• Potential impact on policy decisions Results of work will allow us to advise NHS cancer screening on various aspects of FS screening implementation. • At what age will a one-off FS screen provide the greatest health benefits? • How cost effective are combined screening strategies? • Would it be cost effective to create a national polyp centre to process all pathology generated through screening? • What level of FS uptake is required to achieve the same health benefits as the current screening programme? 14/05/2014 © The University of Sheffield
  • Calibration method The Metropolis-Hastings algorithm explores the multi- dimensional parameter space to generate multiple sets of parameters for which the model predictions have a good fit to observed data. 14/05/2014 © The University of Sheffield Parameter1 Parameter2 Difference between model predictions and observed data
  • Cost utility analysis of interventions to return employees to work following long term sickness absence Hazel Squires Research Fellow ScHARR, University of Sheffield Email: h.pilgrim@sheffield.ac.uk 14/05/2014 © The University of Sheffield
  • Introduction • Background • Project process • Modelling methodology • Results • Conclusions • Limitations/ further research
  • Background • People can apply for Incapacity Benefit after they have been on sick leave for >6 months. • Sickness absence in the UK costs the country around 1% of the annual GDP. • There is a need to prevent people from going onto Incapacity Benefit.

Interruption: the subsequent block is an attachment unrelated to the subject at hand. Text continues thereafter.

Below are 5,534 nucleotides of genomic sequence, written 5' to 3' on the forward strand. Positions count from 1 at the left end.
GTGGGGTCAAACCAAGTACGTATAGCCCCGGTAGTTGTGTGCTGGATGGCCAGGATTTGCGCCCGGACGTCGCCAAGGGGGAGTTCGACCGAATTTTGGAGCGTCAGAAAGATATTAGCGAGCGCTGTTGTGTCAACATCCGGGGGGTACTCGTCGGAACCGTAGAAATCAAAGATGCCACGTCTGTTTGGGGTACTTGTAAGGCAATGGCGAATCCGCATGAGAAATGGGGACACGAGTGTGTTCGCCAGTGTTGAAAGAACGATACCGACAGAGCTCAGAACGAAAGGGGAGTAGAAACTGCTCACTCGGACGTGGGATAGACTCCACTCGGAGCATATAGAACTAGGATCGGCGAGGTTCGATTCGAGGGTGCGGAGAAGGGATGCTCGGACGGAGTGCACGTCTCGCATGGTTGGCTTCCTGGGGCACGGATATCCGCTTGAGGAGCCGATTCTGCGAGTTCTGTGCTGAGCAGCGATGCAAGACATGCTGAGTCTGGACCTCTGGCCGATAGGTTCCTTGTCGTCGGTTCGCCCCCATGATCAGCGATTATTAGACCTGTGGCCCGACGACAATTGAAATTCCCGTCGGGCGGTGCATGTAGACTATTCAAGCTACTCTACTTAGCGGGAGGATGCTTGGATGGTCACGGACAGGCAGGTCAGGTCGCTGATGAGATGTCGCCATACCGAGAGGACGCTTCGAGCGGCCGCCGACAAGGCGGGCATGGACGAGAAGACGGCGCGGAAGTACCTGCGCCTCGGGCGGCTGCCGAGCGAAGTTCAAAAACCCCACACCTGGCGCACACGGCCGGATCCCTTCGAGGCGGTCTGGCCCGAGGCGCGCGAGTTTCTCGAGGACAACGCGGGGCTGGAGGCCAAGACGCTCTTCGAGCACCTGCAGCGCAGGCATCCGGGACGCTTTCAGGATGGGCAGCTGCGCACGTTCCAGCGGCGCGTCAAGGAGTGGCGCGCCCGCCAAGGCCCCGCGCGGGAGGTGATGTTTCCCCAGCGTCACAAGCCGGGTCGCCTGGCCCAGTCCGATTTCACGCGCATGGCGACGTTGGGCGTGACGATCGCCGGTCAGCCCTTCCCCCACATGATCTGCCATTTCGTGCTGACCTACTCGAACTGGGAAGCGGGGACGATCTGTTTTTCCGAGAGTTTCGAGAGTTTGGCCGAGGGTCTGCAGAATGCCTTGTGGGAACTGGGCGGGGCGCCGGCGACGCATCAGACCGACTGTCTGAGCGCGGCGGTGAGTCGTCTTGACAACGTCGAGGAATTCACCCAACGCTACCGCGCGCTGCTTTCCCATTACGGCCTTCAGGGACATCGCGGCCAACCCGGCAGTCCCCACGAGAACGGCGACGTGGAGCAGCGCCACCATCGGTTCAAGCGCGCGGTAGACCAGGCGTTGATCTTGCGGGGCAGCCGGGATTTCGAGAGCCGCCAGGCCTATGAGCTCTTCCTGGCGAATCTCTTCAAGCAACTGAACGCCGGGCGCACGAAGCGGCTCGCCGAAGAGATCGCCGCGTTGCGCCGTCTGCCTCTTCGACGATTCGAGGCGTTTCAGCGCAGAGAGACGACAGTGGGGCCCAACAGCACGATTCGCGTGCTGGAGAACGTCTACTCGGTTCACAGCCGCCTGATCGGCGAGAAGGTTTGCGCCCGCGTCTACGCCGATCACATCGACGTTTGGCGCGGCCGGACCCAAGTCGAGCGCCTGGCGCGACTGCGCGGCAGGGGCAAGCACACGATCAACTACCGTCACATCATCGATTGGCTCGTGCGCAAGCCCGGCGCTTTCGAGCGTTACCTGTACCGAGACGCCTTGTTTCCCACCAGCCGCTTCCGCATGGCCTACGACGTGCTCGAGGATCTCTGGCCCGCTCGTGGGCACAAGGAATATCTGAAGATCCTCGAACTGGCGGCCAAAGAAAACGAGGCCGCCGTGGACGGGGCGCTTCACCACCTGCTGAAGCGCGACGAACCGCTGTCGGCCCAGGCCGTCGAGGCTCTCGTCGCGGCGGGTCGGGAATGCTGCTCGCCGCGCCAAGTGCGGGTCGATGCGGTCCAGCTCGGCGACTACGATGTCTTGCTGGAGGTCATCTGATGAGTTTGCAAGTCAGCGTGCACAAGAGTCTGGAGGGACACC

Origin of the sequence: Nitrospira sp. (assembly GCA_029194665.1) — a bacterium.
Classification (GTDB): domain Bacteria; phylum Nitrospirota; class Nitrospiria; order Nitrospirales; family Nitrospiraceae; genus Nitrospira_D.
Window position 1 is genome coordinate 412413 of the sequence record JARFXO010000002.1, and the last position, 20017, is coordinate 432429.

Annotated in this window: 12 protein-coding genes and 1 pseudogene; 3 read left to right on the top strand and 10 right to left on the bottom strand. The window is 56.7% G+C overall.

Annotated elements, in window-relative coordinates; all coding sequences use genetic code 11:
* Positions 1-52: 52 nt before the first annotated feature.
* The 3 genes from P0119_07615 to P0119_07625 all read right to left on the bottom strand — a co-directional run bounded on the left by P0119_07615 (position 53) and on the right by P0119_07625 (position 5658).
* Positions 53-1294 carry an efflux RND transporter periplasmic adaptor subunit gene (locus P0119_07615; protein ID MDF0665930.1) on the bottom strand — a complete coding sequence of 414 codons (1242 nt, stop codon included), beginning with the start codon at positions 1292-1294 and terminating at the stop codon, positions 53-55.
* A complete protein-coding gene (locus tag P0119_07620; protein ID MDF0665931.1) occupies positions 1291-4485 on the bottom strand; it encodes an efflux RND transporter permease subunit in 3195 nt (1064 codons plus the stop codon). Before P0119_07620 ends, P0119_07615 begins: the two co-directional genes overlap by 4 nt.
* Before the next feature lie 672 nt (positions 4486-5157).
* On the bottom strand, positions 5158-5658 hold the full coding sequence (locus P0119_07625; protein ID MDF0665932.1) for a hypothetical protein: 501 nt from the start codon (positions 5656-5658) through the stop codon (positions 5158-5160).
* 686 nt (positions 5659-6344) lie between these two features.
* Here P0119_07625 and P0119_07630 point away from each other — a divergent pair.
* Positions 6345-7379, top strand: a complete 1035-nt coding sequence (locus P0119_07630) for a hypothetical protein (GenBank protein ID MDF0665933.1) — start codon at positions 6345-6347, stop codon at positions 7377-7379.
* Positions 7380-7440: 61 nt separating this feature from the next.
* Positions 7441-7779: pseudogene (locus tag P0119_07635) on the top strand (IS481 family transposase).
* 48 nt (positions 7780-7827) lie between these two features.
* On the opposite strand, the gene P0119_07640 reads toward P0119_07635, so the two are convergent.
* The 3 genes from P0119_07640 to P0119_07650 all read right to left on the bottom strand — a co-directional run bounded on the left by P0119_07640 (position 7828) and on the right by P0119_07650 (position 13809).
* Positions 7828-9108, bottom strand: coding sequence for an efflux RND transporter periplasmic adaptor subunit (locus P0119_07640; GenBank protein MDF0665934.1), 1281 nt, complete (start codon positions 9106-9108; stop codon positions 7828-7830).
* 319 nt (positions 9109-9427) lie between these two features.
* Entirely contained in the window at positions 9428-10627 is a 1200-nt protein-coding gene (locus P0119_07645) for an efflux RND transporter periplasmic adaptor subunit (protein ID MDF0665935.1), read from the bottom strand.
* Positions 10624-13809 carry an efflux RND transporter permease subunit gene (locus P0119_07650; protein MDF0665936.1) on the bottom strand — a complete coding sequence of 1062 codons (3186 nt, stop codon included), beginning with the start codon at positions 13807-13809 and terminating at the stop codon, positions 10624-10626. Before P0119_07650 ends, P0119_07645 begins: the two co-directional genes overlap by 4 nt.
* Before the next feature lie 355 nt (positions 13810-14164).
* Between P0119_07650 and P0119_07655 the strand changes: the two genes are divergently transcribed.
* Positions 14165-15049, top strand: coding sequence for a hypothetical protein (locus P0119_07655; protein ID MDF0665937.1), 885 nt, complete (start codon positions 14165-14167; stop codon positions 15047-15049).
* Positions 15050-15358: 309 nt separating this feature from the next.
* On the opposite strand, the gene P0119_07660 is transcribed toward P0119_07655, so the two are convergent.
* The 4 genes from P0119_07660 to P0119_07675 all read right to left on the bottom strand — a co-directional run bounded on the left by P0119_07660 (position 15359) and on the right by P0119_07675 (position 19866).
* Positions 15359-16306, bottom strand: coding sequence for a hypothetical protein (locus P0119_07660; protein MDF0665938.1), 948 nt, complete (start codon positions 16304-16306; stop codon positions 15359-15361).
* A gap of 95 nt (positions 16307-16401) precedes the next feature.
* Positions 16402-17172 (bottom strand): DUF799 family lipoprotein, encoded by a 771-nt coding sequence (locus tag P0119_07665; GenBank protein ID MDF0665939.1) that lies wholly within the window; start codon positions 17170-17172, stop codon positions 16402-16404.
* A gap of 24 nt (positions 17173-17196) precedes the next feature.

• Process • Effectiveness literature review • Very limited evidence identified – only 3 UK papers • Cost-effectiveness literature review • No studies identified which consider the implications of RTW within the UK setting over a sufficient time frame to capture all impacts on costs and benefits of the interventions • Health economic model
  • Model scope Population: • A cohort of employed men & women that have been on between 1 week and 6 months of sick leave due to musculoskeletal disorders. Interventions: • Workplace intervention • Physical activity and education intervention • Physical activity, education and workplace visit Comparator: • Usual care for musculoskeletal disorders Outcomes: • Cost per quality-adjusted life year (QALY) gained • Cost per day on sick leave avoided Perspective: • NHS and PSS • Societal • Employer
  • Modelling methodology (1) At work On sick leave for 1 week -6 months On sick leave for 6-12 months On sick leave for 12-18 months On sick leave for 18+ months Retirement or death • Markov model which simulates the experience of a hypothetical cohort of employees who are currently on long term sick leave over a working lifetime.